- you will be proposed to use /dev/sda3 as your swap partition. Accept.

When asked if you want to install LILO, say "yes" and choose the "simple" mode.

When you are all done, replay the installation but this time:
- do not re-format /dev/sda1
- choose /dev/sda2 as the target root partition
- accept /dev/sda3 as swap partition again
- deny using /dev/sda2 for anything when asked for
- do not re-rerun LILO

After that, you will have to boot (on /dev/sda1: this will be your primary system), edit /etc/lilo.conf to add your playground as a second OS and rerun LILO.
Thank you very much indeed.

Only two things.. I have to re-run LILO to get the append video mode to work so my eyes don;t hurt and that... wipes out a second install on boot. I did try the above (minus manually editing lilo.conf which I am not proficient in yet. Bear in mind that I want a second boot so that I can screw it up and start again!)

Advice on modifying lilo.conf to get dual boot whilst preserving append settings would be appreciated.
 
Old 02-11-2013, 04:46 AM   #10
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Quote:
Originally Posted by allend View Post
Check the specifications of the CPU in your netbook to see if it supports virtualisation extensions if you are thinking of trying a virtual machine. Not all CPUs do (e.g.Intel Atom N270). Without these extensions, virtualisation software either will not load or will only run very slowly.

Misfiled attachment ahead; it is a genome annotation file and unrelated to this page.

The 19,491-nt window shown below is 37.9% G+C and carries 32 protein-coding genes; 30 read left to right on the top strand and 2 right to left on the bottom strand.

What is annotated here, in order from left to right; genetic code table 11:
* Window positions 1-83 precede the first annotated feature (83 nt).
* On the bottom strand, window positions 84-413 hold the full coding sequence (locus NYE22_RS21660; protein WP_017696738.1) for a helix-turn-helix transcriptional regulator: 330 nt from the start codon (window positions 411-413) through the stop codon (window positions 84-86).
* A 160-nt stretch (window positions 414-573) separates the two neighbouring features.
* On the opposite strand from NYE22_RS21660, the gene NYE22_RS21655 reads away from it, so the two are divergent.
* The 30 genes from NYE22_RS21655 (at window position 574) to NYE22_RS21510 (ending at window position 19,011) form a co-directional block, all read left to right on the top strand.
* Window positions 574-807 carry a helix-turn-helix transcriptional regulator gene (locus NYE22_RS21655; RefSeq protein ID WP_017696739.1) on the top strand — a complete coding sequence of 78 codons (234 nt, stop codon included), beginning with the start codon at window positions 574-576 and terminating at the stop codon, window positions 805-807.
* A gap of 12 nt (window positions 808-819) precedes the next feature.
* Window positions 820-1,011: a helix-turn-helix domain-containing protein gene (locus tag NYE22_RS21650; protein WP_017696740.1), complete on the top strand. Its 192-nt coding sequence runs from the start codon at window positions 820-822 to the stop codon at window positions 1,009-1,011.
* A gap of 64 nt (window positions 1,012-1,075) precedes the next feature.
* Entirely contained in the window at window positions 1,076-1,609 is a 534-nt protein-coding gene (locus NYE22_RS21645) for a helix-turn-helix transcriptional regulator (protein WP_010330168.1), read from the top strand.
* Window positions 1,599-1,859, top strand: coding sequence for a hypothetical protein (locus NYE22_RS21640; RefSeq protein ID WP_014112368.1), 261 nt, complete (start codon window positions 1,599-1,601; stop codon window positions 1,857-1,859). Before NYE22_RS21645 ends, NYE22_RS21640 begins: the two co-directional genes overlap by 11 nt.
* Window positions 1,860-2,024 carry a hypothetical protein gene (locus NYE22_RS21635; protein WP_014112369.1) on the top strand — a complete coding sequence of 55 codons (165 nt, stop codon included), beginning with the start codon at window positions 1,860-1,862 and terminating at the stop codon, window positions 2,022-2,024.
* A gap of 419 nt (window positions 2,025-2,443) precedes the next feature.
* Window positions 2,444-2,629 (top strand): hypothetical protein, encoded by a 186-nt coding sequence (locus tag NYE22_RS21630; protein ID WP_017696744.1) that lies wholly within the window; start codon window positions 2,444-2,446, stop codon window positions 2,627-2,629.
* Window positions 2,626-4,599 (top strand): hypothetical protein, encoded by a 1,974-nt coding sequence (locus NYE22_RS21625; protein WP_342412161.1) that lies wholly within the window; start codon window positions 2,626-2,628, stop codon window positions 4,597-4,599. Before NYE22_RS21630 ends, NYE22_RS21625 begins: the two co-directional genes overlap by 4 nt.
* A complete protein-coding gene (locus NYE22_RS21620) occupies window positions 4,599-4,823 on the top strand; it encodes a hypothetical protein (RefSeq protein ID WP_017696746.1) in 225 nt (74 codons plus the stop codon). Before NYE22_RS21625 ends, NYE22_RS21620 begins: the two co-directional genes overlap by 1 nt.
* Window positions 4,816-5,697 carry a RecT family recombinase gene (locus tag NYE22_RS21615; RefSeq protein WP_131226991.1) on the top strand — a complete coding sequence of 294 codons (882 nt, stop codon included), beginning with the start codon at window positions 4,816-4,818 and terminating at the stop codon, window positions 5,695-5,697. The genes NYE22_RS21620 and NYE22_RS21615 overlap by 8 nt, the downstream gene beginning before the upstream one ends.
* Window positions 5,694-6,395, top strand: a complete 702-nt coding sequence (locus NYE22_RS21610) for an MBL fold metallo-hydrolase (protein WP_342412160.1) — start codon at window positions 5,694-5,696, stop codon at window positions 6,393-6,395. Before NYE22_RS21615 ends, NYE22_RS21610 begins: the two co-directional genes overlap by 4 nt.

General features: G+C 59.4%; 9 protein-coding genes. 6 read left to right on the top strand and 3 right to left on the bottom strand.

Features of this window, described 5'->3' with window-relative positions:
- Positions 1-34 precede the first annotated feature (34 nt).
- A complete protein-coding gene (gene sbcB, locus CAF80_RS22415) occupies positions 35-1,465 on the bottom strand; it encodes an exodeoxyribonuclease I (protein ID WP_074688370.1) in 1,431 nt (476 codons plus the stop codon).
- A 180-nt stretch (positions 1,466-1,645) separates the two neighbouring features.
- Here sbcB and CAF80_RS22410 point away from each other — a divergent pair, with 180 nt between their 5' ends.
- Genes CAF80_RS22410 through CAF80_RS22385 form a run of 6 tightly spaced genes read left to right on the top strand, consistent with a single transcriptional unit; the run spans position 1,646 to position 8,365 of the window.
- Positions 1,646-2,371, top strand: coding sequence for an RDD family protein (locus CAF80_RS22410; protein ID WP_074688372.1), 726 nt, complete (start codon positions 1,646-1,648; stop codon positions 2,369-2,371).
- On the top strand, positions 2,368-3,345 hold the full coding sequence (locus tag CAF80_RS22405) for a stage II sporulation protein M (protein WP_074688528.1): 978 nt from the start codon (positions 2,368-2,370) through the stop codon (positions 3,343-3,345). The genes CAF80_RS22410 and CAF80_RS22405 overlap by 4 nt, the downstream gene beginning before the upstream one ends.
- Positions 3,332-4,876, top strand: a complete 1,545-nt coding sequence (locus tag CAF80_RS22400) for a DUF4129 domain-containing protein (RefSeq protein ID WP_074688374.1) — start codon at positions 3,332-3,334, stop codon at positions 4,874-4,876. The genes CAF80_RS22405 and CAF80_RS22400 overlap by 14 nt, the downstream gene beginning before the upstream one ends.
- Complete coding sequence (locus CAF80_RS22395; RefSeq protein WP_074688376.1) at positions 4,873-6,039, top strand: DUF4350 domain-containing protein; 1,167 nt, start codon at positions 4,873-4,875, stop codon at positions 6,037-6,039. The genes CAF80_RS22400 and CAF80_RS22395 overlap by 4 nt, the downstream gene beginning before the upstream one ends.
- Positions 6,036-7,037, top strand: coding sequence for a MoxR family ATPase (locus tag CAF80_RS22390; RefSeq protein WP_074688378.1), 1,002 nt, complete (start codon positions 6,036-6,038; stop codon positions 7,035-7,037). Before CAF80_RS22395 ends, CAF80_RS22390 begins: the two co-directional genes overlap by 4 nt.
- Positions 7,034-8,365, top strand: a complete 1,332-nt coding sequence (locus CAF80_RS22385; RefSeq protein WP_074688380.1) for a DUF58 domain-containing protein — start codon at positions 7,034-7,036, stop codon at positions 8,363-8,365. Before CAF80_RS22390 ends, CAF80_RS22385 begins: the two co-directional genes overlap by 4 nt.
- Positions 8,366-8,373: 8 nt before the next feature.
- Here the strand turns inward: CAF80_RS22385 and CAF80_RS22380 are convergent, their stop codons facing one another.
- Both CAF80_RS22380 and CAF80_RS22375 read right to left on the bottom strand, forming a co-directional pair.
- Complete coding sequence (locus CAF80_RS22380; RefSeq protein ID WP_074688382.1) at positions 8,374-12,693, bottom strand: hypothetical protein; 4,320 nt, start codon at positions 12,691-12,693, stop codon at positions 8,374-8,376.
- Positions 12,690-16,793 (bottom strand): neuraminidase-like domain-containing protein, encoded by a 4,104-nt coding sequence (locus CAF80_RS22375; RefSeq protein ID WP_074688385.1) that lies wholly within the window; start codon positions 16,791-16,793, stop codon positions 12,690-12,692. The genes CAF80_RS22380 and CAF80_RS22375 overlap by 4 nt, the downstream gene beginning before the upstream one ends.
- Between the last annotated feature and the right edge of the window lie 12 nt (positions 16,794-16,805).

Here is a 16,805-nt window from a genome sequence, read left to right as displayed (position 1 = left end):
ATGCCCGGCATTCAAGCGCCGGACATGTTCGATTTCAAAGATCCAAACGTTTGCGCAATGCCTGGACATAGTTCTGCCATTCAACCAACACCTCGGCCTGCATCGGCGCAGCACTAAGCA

I have checked the specs of my netbok in detail online. It sports a celeron 877 which does sport virtualisation. So it sounds like a goer.

Is there is utility in Slackware to display CPU info? I read about something somewhere but I forget.
 
Old 02-11-2013, 04:49 AM   #11
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BTW, please excuse typos. In my current crazy job I get to post in the few minutes I get between classes and I think my eyesight is failing but I have no time to see an optician.

REALLY looking forward to new job!
 
Old 02-11-2013, 05:05 AM   #12
Didier Spaier
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Quote:
Originally Posted by Netnovice View Post
Advice on modifying lilo.conf to get dual boot whilst preserving append settings would be appreciated.
Just append this at end of file:
Code:
image = /playground/boot/vmlinuz
  root = /dev/sda2
  label = Playground
  read-only
I'm assuming that your second system's root partition is /dev/sda2 and it is mounted as /playground, otherwise adapt accordingly.

So launch your first install, edit /etc/lilo.conf ('nano' is good enough for that), run
Code:
lilo -t -v
then if all seems OK
Code:
lilo

Last edited by Didier Spaier; 02-11-2013 at 05:06 AM.
 
Old 02-11-2013, 05:23 AM   #13
allend
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Quote:
Is there is utility in Slackware to display CPU info?
Will 'cat /proc/cpuinfo' do?
On Intel processors check for the vmx CPU flag for virtual machine support. http://blog.incase.de/index.php/cpu-...heir-meanings/
 
Old 02-11-2013, 05:43 AM   #14
Didier Spaier
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In addition, you could try cpufreq-info to see the current settings, if the acpi-cpufreq kernel module can be used with your hardware and is loaded.

Last edited by Didier Spaier; 02-11-2013 at 05:44 AM. Reason: s/actual/current/. A false friend, again ...
 
Old 02-11-2013, 05:57 AM   #15
EDDY1
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Quote:
I will also be getting students to install slackware into this partition. I would like them to be able to do this without buggering up all my settings and work.
I believe that it would be better to pickup some used machines because at some point in the future 1 of your students will overwrite the partition yhat you don't want them to write to.